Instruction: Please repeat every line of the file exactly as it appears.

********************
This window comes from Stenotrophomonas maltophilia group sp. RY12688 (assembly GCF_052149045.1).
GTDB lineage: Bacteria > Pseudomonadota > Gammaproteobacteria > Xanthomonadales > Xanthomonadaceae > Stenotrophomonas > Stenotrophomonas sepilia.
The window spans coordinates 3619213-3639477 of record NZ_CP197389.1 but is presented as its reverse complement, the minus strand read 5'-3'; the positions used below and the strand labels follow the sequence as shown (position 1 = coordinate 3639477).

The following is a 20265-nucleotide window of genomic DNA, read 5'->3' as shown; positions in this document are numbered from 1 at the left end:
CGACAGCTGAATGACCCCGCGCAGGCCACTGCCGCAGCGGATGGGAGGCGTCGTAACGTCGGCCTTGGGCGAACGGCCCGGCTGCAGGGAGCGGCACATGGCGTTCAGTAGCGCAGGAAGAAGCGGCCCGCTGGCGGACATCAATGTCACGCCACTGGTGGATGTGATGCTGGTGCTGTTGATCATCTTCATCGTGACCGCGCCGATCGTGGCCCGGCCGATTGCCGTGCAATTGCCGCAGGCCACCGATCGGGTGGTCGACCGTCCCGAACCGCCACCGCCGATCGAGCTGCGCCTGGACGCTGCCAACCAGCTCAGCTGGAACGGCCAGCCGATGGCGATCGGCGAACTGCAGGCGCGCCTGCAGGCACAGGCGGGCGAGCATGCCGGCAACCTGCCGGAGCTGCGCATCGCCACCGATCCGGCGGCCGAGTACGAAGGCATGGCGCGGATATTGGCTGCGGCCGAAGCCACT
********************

This window comes from Stenotrophomonas maltophilia group sp. RY12688 (assembly GCF_052149045.1).
GTDB lineage: Bacteria > Pseudomonadota > Gammaproteobacteria > Xanthomonadales > Xanthomonadaceae > Stenotrophomonas > Stenotrophomonas sepilia.
The window spans coordinates 3619213-3639477 of record NZ_CP197389.1 but is presented as its reverse complement, the minus strand read 5'-3'; the positions used below and the strand labels follow the sequence as shown (position 1 = coordinate 3639477).

The following is a 20265-nucleotide window of genomic DNA, read 5'->3' as shown; positions in this document are numbered from 1 at the left end:
CGACAGCTGAATGACCCCGCGCAGGCCACTGCCGCAGCGGATGGGAGGCGTCGTAACGTCGGCCTTGGGCGAACGGCCCGGCTGCAGGGAGCGGCACATGGCGTTCAGTAGCGCAGGAAGAAGCGGCCCGCTGGCGGACATCAATGTCACGCCACTGGTGGATGTGATGCTGGTGCTGTTGATCATCTTCATCGTGACCGCGCCGATCGTGGCCCGGCCGATTGCCGTGCAATTGCCGCAGGCCACCGATCGGGTGGTCGACCGTCCCGAACCGCCACCGCCGATCGAGCTGCGCCTGGACGCTGCCAACCAGCTCAGCTGGAACGGCCAGCCGATGGCGATCGGCGAACTGCAGGCGCGCCTGCAGGCACAGGCGGGCGAGCATGCCGGCAACCTGCCGGAGCTGCGCATCGCCACCGATCCGGCGGCCGAGTACGAAGGCATGGCGCGGATATTGGCTGCGGCCGAAGCCACT